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Private information, excessive volatility and intraday empirical regularities in the spot foreign exchange market

Private information, excessive volatility and intraday empirical regularities in the spot foreign exchange market
Private information, excessive volatility and intraday empirical regularities in the spot foreign exchange market
Financial markets generally, and the spot foreign exchange market in particular, are reputed to be excessively volatile. Previous research has linked this excess volatility to private information. This article re-examines the theory and challenges that link. Empirical evidence suggests that random variation between buy and sell volumes is a more important driver than private information in the spot foreign exchange market. The paper also develops theoretical propositions for the relationships between key market variables on an intraday basis. High frequency data is used to examine the role of private information in explaining well documented intraday patterns that persist in the time series of a number of trade related variables, including return volatility.
high frequency data, foreign exchange, market microstructure, asymmetric information, order-driven
CRR-05-01
University of Southampton
McGroarty, Frank
693a5396-8e01-4d68-8973-d74184c03072
ap Gwilym, Owain
dbd356d9-b22d-420b-a980-7341f6d52f34
Thomas, Stephen
3ebf2346-25f1-4f19-b854-7a7da0cee9ca
McGroarty, Frank
693a5396-8e01-4d68-8973-d74184c03072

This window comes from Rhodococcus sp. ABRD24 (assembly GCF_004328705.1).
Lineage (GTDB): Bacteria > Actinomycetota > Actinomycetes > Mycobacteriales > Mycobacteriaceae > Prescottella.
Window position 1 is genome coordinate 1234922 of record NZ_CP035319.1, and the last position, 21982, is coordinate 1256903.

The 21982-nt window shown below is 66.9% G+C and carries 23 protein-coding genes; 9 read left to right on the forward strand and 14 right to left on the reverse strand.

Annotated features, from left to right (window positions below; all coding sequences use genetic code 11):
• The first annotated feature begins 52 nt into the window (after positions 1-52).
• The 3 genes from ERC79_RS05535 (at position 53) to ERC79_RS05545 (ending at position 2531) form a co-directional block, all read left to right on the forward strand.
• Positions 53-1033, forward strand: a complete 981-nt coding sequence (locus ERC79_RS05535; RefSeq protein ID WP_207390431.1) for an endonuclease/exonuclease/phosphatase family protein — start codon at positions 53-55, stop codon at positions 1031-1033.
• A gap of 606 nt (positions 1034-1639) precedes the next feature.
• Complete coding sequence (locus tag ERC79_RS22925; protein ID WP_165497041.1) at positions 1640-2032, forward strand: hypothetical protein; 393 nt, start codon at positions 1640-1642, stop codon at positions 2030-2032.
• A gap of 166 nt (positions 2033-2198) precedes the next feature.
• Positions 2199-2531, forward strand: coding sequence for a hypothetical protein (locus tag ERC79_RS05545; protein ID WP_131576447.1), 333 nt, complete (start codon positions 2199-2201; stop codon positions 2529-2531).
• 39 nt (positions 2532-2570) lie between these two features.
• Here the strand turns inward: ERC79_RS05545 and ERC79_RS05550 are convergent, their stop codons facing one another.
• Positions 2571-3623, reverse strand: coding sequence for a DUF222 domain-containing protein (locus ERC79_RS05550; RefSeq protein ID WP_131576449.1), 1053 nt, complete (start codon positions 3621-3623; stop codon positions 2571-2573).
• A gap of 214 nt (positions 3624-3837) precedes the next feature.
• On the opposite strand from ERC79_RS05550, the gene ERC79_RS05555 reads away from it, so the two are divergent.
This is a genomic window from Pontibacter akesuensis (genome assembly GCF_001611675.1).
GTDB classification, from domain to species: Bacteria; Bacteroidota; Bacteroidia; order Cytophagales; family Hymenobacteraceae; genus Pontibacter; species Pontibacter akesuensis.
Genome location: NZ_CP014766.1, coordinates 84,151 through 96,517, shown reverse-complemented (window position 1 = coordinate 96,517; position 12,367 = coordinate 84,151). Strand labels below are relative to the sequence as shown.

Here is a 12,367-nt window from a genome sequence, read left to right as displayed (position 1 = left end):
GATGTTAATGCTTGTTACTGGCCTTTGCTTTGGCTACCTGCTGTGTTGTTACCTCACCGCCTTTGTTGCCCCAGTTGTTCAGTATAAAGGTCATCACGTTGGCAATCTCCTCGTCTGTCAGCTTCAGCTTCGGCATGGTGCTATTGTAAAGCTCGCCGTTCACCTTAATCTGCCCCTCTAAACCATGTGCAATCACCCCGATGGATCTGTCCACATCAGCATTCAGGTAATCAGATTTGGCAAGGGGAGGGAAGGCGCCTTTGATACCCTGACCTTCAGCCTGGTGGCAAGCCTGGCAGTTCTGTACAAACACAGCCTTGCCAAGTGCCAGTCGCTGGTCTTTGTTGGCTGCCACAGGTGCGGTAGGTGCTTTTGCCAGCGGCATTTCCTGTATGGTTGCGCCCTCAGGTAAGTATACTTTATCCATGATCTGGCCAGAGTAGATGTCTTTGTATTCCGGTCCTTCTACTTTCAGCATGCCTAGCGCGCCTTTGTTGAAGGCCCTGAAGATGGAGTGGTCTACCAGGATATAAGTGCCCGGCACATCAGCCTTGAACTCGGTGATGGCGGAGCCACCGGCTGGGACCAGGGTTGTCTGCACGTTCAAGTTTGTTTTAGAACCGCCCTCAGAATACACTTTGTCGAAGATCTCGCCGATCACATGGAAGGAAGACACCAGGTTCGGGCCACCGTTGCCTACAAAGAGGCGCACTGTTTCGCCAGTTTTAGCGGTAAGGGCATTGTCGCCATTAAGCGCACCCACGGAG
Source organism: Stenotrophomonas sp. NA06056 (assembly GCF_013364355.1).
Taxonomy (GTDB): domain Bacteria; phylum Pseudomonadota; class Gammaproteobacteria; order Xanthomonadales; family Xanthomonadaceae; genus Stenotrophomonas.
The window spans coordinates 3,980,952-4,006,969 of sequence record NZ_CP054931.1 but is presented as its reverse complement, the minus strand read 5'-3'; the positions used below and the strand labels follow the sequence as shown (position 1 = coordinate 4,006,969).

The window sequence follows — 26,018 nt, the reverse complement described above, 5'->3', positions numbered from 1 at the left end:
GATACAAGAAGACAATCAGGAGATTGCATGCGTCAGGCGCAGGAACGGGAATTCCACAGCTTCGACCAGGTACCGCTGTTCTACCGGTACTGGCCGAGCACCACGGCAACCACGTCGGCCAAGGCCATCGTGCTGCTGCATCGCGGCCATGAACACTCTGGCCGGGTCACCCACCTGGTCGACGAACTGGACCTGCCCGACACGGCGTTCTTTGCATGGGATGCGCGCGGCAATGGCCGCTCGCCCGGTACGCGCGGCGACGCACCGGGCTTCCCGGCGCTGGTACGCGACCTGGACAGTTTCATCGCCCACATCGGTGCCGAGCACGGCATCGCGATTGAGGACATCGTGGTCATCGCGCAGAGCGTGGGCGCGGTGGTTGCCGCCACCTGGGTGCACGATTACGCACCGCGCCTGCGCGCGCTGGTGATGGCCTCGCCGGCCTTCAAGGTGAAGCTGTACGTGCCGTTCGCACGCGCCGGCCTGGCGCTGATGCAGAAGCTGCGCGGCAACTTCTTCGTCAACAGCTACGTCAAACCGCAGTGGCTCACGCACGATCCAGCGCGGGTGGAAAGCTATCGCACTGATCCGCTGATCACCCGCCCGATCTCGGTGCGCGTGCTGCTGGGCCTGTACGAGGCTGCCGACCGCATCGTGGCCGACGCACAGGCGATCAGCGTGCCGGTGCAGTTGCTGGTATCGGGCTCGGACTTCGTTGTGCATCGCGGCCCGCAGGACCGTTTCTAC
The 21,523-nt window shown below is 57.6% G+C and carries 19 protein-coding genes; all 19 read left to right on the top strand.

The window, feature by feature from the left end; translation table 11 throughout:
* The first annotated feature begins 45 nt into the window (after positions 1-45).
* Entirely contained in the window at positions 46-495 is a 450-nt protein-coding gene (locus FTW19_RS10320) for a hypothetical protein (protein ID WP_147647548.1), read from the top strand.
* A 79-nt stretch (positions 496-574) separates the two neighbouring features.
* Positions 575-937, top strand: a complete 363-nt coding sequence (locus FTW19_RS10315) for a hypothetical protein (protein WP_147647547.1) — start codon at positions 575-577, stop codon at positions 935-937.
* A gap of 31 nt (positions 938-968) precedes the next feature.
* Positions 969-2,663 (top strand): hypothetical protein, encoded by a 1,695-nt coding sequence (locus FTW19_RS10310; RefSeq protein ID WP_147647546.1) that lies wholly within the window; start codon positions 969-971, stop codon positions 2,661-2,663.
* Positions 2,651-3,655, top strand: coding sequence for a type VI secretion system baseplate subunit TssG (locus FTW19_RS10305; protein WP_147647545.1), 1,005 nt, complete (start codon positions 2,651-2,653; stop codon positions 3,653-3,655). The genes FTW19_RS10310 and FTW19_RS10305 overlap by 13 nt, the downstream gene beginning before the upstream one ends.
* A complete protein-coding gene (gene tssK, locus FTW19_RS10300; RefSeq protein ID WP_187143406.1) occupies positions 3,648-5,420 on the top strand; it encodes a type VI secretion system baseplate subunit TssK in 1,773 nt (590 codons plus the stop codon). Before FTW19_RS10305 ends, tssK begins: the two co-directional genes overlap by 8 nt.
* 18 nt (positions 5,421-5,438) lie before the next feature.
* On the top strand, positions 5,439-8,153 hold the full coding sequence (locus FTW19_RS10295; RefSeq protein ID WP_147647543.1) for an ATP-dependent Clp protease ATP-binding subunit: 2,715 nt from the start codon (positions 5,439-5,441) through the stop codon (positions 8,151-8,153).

ap Gwilym, Owain
dbd356d9-b22d-420b-a980-7341f6d52f34
Thomas, Stephen
3ebf2346-25f1-4f19-b854-7a7da0cee9ca

McGroarty, Frank, ap Gwilym, Owain and Thomas, Stephen (2005) Private information, excessive volatility and intraday empirical regularities in the spot foreign exchange market (Discussion Papers in Centre for Risk Research, CRR-05-01) Southampton, UK. University of Southampton

Record type: Monograph (Discussion Paper)

Abstract

Financial markets generally, and the spot foreign exchange market in particular, are reputed to be excessively volatile. Previous research has linked this excess volatility to private information. This article re-examines the theory and challenges that link. Empirical evidence suggests that random variation between buy and sell volumes is a more important driver than private information in the spot foreign exchange market. The paper also develops theoretical propositions for the relationships between key market variables on an intraday basis. High frequency data is used to examine the role of private information in explaining well documented intraday patterns that persist in the time series of a number of trade related variables, including return volatility.

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More information

Published date: 2005
Keywords: high frequency data, foreign exchange, market microstructure, asymmetric information, order-driven

Identifiers

Local EPrints ID: 36849
URI: http://eprints.soton.ac.uk/id/eprint/36849
PURE UUID: 9be3fb06-f396-47e9-87f1-990f168cc2a9
ORCID for Frank McGroarty: ORCID iD orcid.org/0000-0003-2962-0927

Catalogue record

Date deposited: 23 May 2006
Last modified: 06 Jun 2018 12:46

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Contributors

Author: Frank McGroarty ORCID iD
Author: Owain ap Gwilym
Author: Stephen Thomas

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